i don't think it really matters what type of team you hire as long as there is trust, quality work, and good work record and references. you may be able to save some money but the unknowns of the cost (due to unforeseen things as you open up the walls), make it all hard to predict about the cost.


    If you are moving load bearing wall, doing structural changes, adding square footage etc then you may need an architect to really look at the whole house and see what the vision can be. A good experienced general contractor can get you the permits, hire the architect/structural engineer by the hour to get the work done necessary to move the wall.



    Genni Low thanked kaismom
  • julieste
    5 days ago

    pittsburrito--


    I am curious if your KD also got a cut for selling cabinetry. As one who wants to use IKEA cabinets, I have found that many KDs have their own lines of cabinetry they recommend and get a commission for.


    As a homeowner, I too agree that if possible (even though the house needs lots of work) you just live there a while, even if a semi-camping out scenario if necessary. That will give you so much insight into layout problems that need to be addressed. And, it will also help you maybe figure out that some things you thought needed changing you can live with.

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  • jane__ny
    5 days ago

    I'm so glad to see this post. I am stuck in the same dilemma.

    I want to gut my kitchen and move a wall. We moved to Florida from NY where I did a kitchen reno without problem (in NY). I had a contractor I loved and had used many times for some major jobs. I handled all the buying and choosing the design, cabinets, etc.


    Now, in Florida, I cannot find a designer without being connected to cabinet companies. I've tried offering them private pay to help with design. I want to choose cabinets, and have the say in some of the design.


    I tried calling KD's on this site and all are connected with cabinet companies and contractors. I've asked if they worked privately and none do that.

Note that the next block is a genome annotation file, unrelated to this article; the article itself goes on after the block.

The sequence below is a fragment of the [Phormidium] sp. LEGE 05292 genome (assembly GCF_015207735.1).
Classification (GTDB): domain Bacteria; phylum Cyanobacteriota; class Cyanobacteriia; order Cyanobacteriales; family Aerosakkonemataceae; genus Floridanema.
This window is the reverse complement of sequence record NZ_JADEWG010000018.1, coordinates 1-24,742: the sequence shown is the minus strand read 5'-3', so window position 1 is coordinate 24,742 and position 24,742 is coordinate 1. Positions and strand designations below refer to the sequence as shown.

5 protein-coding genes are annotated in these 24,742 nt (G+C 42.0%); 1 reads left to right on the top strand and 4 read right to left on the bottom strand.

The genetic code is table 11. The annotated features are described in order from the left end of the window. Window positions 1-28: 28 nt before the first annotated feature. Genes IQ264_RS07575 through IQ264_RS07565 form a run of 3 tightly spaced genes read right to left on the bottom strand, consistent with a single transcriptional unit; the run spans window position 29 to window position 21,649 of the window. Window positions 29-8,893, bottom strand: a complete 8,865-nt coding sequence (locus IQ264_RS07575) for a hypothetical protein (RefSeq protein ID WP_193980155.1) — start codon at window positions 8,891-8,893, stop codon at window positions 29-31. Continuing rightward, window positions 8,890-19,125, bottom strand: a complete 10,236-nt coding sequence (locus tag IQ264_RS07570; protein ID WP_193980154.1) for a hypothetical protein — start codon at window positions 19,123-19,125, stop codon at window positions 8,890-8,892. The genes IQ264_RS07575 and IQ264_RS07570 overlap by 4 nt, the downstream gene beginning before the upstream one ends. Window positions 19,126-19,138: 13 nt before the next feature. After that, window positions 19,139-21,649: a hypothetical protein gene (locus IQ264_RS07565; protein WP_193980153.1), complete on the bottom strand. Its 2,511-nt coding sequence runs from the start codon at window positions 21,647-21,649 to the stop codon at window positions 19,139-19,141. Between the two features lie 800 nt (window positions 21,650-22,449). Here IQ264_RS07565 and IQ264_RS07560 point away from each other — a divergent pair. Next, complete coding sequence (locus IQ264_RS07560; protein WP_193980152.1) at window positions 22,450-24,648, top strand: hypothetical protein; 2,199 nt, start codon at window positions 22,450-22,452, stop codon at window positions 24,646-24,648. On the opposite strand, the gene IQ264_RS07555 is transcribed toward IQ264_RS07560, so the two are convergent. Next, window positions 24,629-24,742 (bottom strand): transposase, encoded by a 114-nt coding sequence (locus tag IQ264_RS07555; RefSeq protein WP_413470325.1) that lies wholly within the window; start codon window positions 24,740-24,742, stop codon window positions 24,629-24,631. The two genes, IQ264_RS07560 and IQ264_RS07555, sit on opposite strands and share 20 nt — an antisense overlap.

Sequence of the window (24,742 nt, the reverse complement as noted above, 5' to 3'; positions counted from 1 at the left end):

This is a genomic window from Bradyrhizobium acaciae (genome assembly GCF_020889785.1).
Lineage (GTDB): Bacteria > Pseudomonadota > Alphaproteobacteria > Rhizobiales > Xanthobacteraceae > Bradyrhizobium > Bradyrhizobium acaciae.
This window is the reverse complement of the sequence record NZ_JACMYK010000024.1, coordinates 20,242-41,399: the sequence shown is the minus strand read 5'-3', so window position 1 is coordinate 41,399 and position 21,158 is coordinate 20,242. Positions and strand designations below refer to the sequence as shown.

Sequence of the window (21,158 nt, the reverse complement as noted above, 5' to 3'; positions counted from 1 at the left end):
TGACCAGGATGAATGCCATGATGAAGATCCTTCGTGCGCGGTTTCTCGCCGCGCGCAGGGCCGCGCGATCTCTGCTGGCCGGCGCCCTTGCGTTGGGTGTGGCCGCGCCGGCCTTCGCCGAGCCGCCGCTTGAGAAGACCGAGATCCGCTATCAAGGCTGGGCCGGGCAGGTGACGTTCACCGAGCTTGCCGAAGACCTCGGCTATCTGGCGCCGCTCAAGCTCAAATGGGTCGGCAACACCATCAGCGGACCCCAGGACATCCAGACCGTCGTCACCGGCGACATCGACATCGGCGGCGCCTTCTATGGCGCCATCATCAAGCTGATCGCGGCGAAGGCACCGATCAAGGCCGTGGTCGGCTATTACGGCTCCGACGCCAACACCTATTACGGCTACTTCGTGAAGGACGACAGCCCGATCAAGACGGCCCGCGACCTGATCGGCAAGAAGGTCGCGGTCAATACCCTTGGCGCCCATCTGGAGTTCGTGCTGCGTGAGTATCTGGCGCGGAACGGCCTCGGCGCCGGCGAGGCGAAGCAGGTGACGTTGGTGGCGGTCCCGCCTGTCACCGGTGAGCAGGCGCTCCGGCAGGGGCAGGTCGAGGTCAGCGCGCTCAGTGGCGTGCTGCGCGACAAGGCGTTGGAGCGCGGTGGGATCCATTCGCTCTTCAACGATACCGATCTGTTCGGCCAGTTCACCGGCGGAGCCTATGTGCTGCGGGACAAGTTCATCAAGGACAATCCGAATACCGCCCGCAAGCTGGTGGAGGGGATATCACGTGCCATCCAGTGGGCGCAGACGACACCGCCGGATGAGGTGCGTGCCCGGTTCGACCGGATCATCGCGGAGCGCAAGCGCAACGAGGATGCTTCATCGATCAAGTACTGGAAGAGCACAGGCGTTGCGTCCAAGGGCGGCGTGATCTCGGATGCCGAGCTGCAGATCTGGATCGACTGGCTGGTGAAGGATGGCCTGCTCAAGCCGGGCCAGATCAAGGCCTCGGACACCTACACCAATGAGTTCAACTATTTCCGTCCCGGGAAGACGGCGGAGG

I want my own contractor, I want to shop for my cabinets and appliances, floors. I do not want to hire a 'whole company' who takes over my kitchen.


    I'm following this post. I'm hoping this is not a State issue as I had no problem putting a kitchen together in NY with my contractor and a private designer. Or, maybe time has changed.


    Jane

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  • pittsburrito
    5 days ago
    last modified: 5 days ago

    Julieste, the KD we hired was not connected to any cabinetry lines at all. For our project, she recommended 3 local cabinet makers by first name. We chose the one who used the materials we desired (CARB II compliant, real wood throughout, low-VOC finishes, etc.). The artisan made the cabinetry for us himself, no factory involved, and we paid him directly. No cut went to the KD, whom we'd previously paid for her services.

    I'm sure she wouldn't have minded if we wanted to use IKEA. Her business structure is not set up on client choices -- only for her time & expertise. Keep looking for an independent KD.

    ETA: I just went to our KD's website, and must admit that I did not realize how unusual she is! I found this explanation of exactly what you describe, julieste:

    "how is our firm unique?

    independent

    That interior architecture and design services should be independent of specific products or vendors is the founding principle of this company. We offer independent design services that allow us to partner directly with you, helping you find exactly the right products and materials for your needs. Before starting emma delon, we had many experiences with clients who wanted to work with us but our product lines couldn’t meet their needs, constraining our ability to provide the best service.

    On the invoices of traditional kitchen, bath, and furniture showrooms, along with many interior design firms, the costs of cabinetry, furnishings, materials, and other purchases you make include the costs of design services. This situation creates conflict in both directions: for you working with a particular designer or firm, it means having to buy the cabinetry or other products they offer, whereas for designers, working with a particular client or project means selling you on the product lines they carry.

    From these experiences we saw an unmet need, knowing it was time to make a change: we would sell interior design services independent of the influence or necessity for the sale of any products. This was a new, unique experience for us, our clients, and our collaborators. We still occasionally run into skepticism from other design professionals, especially as an independent firm. Working with and within an industry that has historically been sales-driven and inventory-based, the design is often an afterthought or is a value add, not the primary purpose."